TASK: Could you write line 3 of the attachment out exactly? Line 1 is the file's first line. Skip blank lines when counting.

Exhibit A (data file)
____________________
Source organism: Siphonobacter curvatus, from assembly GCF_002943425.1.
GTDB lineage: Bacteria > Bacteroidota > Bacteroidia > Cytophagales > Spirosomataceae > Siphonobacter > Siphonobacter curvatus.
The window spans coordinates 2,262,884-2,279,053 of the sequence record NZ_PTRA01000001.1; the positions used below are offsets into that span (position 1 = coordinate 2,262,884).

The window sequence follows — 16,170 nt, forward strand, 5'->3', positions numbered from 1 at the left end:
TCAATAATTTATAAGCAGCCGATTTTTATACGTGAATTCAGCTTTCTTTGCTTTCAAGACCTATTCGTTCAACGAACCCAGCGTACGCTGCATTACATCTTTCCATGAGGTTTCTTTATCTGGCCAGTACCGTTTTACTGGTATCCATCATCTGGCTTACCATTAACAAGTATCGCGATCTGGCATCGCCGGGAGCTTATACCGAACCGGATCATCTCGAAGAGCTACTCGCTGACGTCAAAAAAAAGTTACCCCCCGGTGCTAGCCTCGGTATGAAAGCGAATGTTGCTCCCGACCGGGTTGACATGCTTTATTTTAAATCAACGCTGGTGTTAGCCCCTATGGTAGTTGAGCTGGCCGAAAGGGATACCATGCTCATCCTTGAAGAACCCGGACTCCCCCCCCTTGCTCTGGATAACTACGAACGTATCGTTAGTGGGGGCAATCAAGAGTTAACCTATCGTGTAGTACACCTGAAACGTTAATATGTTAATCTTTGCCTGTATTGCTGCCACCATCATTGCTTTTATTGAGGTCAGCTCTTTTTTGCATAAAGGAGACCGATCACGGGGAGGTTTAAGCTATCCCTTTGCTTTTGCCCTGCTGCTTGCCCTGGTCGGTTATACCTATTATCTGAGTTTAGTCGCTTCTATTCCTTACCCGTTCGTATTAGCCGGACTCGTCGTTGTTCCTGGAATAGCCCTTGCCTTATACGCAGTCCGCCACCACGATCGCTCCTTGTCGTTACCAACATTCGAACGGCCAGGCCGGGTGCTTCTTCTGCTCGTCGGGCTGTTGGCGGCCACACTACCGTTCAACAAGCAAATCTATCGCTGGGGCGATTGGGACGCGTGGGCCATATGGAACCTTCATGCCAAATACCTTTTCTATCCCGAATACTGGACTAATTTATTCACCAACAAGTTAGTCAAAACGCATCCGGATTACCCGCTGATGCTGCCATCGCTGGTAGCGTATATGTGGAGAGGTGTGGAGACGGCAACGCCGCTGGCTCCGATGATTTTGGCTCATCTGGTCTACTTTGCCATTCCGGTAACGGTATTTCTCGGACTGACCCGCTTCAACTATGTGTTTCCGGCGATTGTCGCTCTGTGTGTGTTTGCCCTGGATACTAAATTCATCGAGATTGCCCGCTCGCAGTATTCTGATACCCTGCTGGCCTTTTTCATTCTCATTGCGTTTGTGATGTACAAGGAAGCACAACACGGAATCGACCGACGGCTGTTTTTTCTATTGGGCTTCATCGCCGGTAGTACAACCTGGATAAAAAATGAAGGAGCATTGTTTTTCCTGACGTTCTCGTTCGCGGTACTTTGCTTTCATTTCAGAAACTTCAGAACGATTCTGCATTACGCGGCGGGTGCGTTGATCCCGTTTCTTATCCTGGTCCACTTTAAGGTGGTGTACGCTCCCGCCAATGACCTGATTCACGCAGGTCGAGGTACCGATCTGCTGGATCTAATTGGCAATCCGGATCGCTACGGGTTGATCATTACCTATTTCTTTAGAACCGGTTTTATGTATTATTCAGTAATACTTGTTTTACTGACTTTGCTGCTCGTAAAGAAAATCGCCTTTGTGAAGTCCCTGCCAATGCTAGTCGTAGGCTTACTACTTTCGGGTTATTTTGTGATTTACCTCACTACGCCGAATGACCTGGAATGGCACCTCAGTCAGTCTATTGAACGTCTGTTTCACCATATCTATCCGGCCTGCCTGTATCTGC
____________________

The window spans coordinates 2,262,884-2,279,053 of the sequence record NZ_PTRA01000001.1; the positions used below are offsets into that span (position 1 = coordinate 2,262,884).